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After two years of repelling Russia, Kharkiv faces a barrage of attacks

After two years of repelling Russia, Kharkiv faces a barrage of attacks

It can be difficult to sleep in Kharkiv. The second largest city in Ukraine is now under constant attack, with its residents waking up many nights to the sounds of huge explosions.

Less than 20 miles from the border with Russia, Kharkiv has become known around the world as a symbol of Ukrainian resistance.

Two years ago, Ukraine expelled Russian forces from the city. But things have changed. Russia bombs the city most days, and last month it launched a massive new attack towards Kharkiv.

Ukrainian officials and residents fear that Russian President Vladimir Putin, unable to seize it, may seek to make the city – once home to 1.5 million people – unlivable.

“They’re trying to get as close as possible so the artillery can hit Kharkiv and push the civilians away trying to make them mentally and physically exhausted and, you know, make Kharkiv more and more empty. And that’s what I’m afraid of,” Roman Kachanov, fire chief at Fire Station 11, said every day. “

But despite the constant attacks, its residents try to continue normal life.

“People live normal lives knowing that every day, somewhere, bombs will hit them and maybe kill them, or maybe not,” Kachanov said. “This is life in Kharkiv.”

Kachanov and his team have been responding to Russian strikes for more than two years. They are tackling fires and rescuing survivors from the rubble, in a relentless battle that has intensified again over the past two months.

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“I think that me and a lot of other Ukrainians who are still here, who are still in Kharkiv, if we think negatively, it will make our situation worse,” Kachanov said. “I try to stay positive.”

Kachanov decided to send his wife and daughter abroad for safety after the massive invasion, and they have remained there ever since.

“A lot of us have been separated from our families, we’ve been through a lot of divorces, a lot of everything,” Kachanov said. Emotionally difficult. It is not difficult emotionally because of the war, because of the dead and wounded. until [we got] Used for this one. Yes. Sometimes you have some things in your head. Maybe you need to talk to the guys over beer. Maybe cry a little.”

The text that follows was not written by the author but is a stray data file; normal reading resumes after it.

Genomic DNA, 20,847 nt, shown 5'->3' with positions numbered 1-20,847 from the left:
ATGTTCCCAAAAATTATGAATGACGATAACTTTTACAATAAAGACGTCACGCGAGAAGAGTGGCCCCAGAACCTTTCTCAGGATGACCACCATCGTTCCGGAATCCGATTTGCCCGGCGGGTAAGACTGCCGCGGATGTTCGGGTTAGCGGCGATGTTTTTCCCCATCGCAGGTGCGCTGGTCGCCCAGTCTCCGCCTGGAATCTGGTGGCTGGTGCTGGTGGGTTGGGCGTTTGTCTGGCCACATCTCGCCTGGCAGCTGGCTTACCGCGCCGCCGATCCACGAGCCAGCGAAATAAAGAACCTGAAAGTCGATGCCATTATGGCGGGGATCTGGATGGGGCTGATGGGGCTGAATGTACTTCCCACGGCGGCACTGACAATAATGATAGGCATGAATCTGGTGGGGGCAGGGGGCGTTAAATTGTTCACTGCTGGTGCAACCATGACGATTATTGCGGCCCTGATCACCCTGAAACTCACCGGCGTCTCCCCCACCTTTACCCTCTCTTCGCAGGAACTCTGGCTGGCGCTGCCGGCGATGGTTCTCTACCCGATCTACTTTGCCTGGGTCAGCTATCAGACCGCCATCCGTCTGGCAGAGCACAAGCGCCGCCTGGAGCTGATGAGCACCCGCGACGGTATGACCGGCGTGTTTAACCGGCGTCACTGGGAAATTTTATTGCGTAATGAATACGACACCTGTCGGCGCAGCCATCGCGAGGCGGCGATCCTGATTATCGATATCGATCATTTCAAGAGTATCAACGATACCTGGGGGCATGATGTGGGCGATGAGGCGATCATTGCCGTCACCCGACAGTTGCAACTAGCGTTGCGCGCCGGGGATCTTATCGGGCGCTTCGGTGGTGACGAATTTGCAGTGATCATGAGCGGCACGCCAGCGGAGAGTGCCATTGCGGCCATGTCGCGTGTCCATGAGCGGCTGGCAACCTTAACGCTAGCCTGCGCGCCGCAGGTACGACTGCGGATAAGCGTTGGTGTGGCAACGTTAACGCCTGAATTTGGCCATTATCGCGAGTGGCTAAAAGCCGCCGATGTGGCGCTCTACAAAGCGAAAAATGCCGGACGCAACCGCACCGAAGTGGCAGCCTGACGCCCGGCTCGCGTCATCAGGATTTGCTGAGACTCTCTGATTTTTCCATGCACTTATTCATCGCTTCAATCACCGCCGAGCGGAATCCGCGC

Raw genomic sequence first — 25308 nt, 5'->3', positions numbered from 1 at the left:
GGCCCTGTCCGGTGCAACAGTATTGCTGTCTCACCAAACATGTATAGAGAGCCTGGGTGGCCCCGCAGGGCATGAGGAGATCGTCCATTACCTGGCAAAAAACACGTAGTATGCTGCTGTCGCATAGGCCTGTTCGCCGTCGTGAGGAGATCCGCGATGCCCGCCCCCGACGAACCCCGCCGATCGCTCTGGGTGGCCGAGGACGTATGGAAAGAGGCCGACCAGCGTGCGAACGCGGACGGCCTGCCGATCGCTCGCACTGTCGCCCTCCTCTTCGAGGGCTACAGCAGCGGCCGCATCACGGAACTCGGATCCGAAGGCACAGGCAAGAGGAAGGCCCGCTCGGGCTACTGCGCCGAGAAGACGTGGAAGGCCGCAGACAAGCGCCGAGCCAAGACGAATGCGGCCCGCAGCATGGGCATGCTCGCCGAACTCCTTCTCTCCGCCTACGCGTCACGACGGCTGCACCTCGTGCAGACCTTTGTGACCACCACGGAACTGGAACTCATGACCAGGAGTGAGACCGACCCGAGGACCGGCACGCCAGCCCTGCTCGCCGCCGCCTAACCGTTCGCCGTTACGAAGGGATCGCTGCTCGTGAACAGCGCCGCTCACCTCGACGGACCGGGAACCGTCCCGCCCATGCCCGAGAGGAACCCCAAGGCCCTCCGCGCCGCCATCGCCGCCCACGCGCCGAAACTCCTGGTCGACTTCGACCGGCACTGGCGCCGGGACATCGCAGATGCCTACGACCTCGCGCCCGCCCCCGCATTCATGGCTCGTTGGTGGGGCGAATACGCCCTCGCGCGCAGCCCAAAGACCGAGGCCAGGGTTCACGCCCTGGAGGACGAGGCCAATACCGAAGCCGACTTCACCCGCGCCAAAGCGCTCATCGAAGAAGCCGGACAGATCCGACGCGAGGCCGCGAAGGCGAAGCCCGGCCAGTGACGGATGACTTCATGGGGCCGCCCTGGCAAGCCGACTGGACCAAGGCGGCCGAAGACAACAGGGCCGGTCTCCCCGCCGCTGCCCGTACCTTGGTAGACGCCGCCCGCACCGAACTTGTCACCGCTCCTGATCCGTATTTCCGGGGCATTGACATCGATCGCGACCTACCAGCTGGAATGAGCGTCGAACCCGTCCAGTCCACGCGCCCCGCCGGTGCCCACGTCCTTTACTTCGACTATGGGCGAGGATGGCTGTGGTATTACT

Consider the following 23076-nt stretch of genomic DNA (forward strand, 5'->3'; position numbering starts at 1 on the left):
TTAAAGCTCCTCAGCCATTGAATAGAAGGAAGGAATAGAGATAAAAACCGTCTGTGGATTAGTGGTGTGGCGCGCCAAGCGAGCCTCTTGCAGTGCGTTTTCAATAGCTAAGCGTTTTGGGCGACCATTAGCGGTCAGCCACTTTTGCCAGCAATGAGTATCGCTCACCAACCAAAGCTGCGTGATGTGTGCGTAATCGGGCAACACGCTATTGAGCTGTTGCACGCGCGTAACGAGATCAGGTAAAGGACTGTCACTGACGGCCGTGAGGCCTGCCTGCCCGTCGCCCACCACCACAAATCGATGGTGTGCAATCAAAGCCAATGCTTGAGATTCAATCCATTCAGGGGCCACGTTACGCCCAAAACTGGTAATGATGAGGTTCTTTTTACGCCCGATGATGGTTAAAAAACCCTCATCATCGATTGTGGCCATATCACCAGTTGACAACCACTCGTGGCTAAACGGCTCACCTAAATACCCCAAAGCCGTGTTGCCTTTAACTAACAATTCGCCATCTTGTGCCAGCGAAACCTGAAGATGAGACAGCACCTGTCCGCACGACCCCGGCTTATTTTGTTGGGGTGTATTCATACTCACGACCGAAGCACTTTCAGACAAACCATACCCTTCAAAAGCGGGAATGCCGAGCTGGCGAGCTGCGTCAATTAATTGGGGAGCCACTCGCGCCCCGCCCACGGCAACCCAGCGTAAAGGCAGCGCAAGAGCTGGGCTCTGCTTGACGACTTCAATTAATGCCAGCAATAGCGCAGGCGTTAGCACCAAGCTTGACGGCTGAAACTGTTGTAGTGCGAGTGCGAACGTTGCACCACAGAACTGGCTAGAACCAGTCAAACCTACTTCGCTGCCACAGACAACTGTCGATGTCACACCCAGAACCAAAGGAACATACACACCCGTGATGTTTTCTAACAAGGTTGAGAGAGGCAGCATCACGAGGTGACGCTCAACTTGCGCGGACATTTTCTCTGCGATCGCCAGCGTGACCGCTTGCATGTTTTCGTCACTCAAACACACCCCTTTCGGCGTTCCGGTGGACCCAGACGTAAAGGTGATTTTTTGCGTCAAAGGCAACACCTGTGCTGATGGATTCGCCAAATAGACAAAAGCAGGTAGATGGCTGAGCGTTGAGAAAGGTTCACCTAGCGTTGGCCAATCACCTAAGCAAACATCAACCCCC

Since 2022, seven firefighters have been killed in Kharkiv, and about 50 others have been injured, according to local authorities. Firefighters also say Russian forces often target sites a second time once first responders arrive, a tactic known as “double-tapping.”

Last month, Kachanov suffered a concussion after an explosion in a building where he was struggling to control a fire caused by a Russian raid. He said he also experienced fires dozens of times last year after a second Russian strike.

Attacks often disrupt the work of teachers, coaches and other essential workers. Adapting to it often means having to move life underground. Last month, Kharkiv opened its first purpose-built underground school, located 16 feet underground. For children here, it means they can attend in-person classes for the first time in more than two years.

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“We’ve been doing distance learning for two years, and now our kids can sit at the desk, they can talk to each other, and you can see they’re smiling, they’re happy to be here, they feel safe here.” Olga Gregorach, a teacher at the school, said.

Local volunteer groups also intervened to provide humanitarian assistance and help evacuate civilians from towns and villages closest to the front line. Maria Zaitseva, founder of the Unbreakable Kharkiv charity, distributes humanitarian aid and helps evacuate people from combat zones.

Last month, Zaitseva decided to evacuate her children to Germany.

“I decided this summer that it would be safe for my children to stay with my parents during the holidays,” Zaitseva said. “Because Kharkiv is being destroyed. The strikes are targeting civilian targets, shopping centers and residential areas. It is very dangerous.”

Amid fears of a Russian hack, the Biden administration agreed in June to begin allowing Ukraine to use US weapons to retaliate across the border into Russia.

Residents said this allowed Ukraine to push Russian missile launchers away from Kharkiv, and last week the intensity of shelling in Kharkiv eased significantly.

“Things in Kharkiv are much calmer,” Zaitseva said. “It has become calmer since our international partners allowed Ukraine to strike aircraft inside Russia. We have achieved results – in Kharkiv it was better. It would be better if we were allowed to strike Russian aircraft.”